This content has been marked as final. Show 11 replies
fPMGetState does not currently work with Phased Submissions turned on. The last time I spoke to Oracle support about this, I was told that there would be an API enhancement for managing Phased Submissions in a future release.
Thanks for your answer, is there any other way to find the state/review level from the location with the current API ?
fPMGetState works fine with Process Management Review Levels, but not Phased Submissions. If you turn off Phased Submissions in HFM, fPMGetState will work. I don't think there is anything in FDM out-of-the-box for managing Phased Submissions. You could create a custom object that uses HFM API calls to manage Phased Submissions, register that object with FDM, and call your new object's functions/procedures from an FDM Event script. Unfortunately, I've never done that myself.1 person found this helpful
Have you tried the HsvProcessFlow Type Library ???
it seems to do something similar
I have not, but this looks like the library that would get it done. The problem that I've always had with incorporating the HFM API into FDM is that you have to instantiate an HFM session object to use any of the useful libraries, which requires an HFM password. I've never been able to figure out how to "hide" a password in the custom object or in the FDM script. I'm sure somebody on this forum has found a way around this???1 person found this helpful
There is never anything like 'perfect security'. If someone wants to get into your system, they will. With that in mind, the best you could do with a user account to get details from HFM is 'reasonable security'. With that in mind, I'd offer the following advice and you could go as far as you want with it. (or not use it at all. :) )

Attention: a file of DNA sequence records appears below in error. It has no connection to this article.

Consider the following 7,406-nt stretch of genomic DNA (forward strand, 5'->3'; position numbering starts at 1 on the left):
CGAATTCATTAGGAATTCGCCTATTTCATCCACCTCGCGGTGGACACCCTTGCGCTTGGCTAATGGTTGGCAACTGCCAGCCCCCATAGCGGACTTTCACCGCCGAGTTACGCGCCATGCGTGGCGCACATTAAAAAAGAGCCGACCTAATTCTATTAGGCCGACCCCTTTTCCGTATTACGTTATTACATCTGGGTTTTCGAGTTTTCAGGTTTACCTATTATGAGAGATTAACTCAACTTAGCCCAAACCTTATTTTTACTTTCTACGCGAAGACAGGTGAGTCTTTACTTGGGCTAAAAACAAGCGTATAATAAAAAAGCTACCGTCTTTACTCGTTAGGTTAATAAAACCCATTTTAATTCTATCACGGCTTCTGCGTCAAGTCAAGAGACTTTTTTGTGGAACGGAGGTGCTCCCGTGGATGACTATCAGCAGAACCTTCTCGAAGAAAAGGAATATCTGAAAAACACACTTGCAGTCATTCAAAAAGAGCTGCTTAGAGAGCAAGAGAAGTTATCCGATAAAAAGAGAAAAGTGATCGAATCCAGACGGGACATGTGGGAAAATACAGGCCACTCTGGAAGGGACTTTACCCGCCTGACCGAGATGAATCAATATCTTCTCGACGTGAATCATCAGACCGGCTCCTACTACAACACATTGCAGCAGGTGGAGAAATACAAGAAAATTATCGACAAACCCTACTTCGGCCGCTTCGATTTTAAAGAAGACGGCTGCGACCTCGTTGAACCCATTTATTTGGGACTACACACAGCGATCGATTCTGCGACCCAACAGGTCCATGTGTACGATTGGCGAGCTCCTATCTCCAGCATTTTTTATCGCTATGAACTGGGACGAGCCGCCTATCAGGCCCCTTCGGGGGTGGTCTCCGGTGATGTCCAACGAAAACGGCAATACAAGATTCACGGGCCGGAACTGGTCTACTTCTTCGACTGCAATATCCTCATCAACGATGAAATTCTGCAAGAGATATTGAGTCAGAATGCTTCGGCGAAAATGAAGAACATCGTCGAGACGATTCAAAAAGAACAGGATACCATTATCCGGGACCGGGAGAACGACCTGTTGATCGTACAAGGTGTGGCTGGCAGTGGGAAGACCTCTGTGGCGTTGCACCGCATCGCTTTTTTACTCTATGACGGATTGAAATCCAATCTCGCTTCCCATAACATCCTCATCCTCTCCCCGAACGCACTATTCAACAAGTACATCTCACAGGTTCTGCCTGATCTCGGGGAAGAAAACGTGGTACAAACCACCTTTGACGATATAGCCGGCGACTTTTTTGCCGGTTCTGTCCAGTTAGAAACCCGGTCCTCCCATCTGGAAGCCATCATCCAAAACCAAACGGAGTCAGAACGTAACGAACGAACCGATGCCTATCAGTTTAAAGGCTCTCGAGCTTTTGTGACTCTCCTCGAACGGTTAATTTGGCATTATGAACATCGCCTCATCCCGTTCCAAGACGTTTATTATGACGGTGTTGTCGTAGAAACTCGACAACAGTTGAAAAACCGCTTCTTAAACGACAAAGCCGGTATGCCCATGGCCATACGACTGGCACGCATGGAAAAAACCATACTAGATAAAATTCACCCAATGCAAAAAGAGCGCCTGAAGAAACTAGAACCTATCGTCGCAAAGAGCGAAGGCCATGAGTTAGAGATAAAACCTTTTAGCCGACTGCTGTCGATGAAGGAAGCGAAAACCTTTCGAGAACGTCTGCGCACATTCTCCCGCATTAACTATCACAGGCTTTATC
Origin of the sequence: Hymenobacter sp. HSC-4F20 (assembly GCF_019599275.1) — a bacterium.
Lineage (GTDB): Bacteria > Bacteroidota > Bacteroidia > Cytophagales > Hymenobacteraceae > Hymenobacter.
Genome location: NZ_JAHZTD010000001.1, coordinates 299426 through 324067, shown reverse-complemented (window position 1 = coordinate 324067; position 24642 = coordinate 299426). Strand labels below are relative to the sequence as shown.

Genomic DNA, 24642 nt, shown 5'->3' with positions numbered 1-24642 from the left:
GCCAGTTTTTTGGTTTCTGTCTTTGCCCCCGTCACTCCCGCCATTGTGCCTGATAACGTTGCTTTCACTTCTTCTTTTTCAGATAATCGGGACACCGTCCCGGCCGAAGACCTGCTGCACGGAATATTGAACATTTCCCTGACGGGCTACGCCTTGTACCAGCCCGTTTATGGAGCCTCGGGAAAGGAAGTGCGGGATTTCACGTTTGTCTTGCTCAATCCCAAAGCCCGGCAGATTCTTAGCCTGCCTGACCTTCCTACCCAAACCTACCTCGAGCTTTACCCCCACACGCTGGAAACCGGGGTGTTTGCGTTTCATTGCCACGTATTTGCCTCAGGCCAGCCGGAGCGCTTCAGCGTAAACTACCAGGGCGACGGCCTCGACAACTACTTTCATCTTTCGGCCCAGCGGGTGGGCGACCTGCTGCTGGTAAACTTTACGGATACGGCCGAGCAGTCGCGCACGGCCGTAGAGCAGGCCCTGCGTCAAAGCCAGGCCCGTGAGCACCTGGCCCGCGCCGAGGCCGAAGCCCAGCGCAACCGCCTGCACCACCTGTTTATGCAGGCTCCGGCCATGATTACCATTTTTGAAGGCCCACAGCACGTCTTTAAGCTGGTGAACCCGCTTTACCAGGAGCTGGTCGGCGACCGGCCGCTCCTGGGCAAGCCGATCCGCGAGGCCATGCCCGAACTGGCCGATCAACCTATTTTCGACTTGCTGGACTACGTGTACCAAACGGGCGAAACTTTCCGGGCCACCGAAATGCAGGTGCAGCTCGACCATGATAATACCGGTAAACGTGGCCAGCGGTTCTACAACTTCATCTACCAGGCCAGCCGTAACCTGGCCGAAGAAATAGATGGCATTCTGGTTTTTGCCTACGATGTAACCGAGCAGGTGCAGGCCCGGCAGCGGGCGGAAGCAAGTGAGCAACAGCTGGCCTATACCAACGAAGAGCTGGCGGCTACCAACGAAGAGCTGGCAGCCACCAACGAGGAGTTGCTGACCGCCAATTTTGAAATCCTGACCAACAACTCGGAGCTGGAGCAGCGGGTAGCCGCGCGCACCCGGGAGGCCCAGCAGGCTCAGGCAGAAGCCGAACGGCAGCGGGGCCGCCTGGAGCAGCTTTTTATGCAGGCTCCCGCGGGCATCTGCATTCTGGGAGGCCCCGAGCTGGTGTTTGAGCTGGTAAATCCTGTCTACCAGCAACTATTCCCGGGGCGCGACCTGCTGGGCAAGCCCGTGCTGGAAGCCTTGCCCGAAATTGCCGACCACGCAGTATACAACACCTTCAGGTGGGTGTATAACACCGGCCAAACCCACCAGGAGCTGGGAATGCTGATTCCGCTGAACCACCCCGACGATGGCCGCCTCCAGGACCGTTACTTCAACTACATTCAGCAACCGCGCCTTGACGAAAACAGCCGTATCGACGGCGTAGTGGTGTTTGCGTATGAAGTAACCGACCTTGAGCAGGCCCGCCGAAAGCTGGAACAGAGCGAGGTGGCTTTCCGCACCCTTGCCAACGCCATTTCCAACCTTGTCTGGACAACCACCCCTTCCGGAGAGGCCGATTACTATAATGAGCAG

First of all, I'd make an HFM account just for the purpose you are looking at. If you can make it read only, or even limited to a single entity, etc, obviously that is the best case.
Secondly, if you are using Active Directory for authentication, I would change this user so that it does not have the capability to connect remotely. This would limit it's usefulness if it's password were discovered. (i.e. no one externally to the company could authenticate with it and access the system.)
Next, if you're just afraid of a casual user opening a file and seeing strPassword = "Bob", then you could do something like build the string in multiple stops in the script file AND use chr function to obfuscate it:
Line1 - P1 = chr$(66) <--- Password part 1
Line2 - U1 = chr$(66) & chr$(111) & chr$(98) <---- User name, I'd break this up and hide it too, just so you don't clue people on to what you're doing.
Line 10 - P2 = chr$(111) <--- Password part 2
Line 20 - P3 = chr$(98) <--- Password part 3
Line 12 - S = "ServerName" ' <--- I'd break this up too but for brevity I'm not doing that here.
Line 13 - A = "App" <--- I'd break this up too but for brevity I'm not
Line 50 - OpenApplication(U1, P1&P2&P3, S, A)
Most people glancing through the file who do not know what the API call is for, will not even realize that there is a password here. Casual observers would miss it and would not translate ASCII code in their head. Of course, someone could still sit around and figure this out.
If you're still paranoid, I would store the password (and other info as well) in a file/database table in an encrypted format. Then FDM could would pull the value and decrypt the result. This would prevent a casual user from opening the code and finding a plaintext password (or other info). Once again; however, this is not perfect.
The decryption routine will obviously be in the vbscript and someone could just use that code to unencrypt the information in the file/database. Once again though, you've limited the amount of people who could do this. This is a step better though because the password/config information are not actually in the vbscript. If someone 'stole' this code and put it on the internet, the information is still technically safe unless they also get access to the file/database holding the original data.